Aisha Un-Haad would do anything for her family. When her brother contracts a plague, she knows her janitor’s salary isn’t enough to fund his treatment. So she volunteers to become a Scela, a mechanically enhanced soldier sworn to protect and serve the governing body of the Fleet, the collective of starships they call home. If Aisha can survive the harrowing modifications and earn an elite place in the Scela ranks, she may be able to save her brother.
Key Tanaka awakens in a Scela body with only hazy memories of her life before. She knows she’s from the privileged end of the Fleet, but she has no recollection of why she chose to give up a life of luxury to become a hulking cyborg soldier. If she can make it through the training, she might have a shot at recovering her missing past.
In a unit of new recruits vying for top placement, Aisha’s and Key’s paths collide, and the two must learn to work together–a tall order for girls from opposite ends of the Fleet. But a rebellion is stirring, pitting those who yearn for independence from the Fleet against a government struggling to maintain unity.
With violence brewing and dark secrets surfacing, Aisha and Key find themselves questioning their loyalties. They will have to put aside their differences, though, if they want to keep humanity from tearing itself apart.
I picked up this book because of the promise of kick-butt girls in space. It had that and more!
The book pulled me immediately into the life and motivations of Aisha. Her religious beliefs give her every reason to NOT allow her body to be enhanced – except that it’s her only chance to protect her sick brother and younger sister. Aisha’s closely-held beliefs feel genuine and make her a stand-out in the YA spec fic market. The fact that she’s caught between her beliefs and the cybernetic enhancements she’d taken on creates a constant source of tension in the story.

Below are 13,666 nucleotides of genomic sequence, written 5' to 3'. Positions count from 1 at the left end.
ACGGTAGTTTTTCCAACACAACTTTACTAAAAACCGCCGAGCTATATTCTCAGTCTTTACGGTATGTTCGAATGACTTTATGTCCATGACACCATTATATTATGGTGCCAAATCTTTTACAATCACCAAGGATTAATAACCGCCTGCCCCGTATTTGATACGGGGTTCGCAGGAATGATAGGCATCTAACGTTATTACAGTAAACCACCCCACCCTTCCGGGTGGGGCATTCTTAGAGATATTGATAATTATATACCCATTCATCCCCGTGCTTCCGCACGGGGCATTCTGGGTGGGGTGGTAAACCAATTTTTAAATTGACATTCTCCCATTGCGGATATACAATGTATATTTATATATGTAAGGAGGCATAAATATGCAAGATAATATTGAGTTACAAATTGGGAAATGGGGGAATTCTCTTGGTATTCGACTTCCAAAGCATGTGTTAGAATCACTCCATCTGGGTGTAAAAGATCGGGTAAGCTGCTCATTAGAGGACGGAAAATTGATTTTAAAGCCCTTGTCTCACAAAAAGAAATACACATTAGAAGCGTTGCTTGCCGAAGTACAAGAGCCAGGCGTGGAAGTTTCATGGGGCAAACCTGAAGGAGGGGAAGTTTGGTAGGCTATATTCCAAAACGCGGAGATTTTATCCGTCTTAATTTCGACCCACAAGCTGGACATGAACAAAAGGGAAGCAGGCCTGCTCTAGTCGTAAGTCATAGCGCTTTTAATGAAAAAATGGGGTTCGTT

Aisha’s beliefs also put her in direct contrast with Key, a girl of action, not faith. But beneath her tough exterior, Key struggles to hide her faulty memory, a difficult thing to do since their team has been augmented with mental connections which allow them to read each other’s thoughts and emotions and therefore perform well as a team. Both girls struggle with the mutual acceptance and cooperation they’ll need work together effectively and earn a spot among the elite units protecting the fleet.
I found this a quick read for space sci fi. Skrutskie includes plenty of world-building, but not world-building for its own sake, only as needed to move the plot forward. The story is told in first person, alternating perspectives, which allows the reader to really get to know both girls and move with them through the story. Twists and turns along the way keep the plot interesting. It will appeal to readers of Nyxia by Scott Reintgen and LIFEL1K3 by Jay Kristoff.
I requested an advanced reader copy from Netgalley in exchange for an honest review.
This book recommendation was originally posted on TheWingedPen.com. If Hullmetal Girls sounds good, you might also like other young adult books discussed on The Winged Pen.
REBECCA J. ALLEN writes young adult science fiction with heroines much braver than she is and middle grade stories that blend mystery and adventure. She reviews young adult books, is a judge for the CYBILS YA Speculative Fiction book award and fangirls all things bookish. Find her on Twitter and Instagram, or on TheWingedPen.com.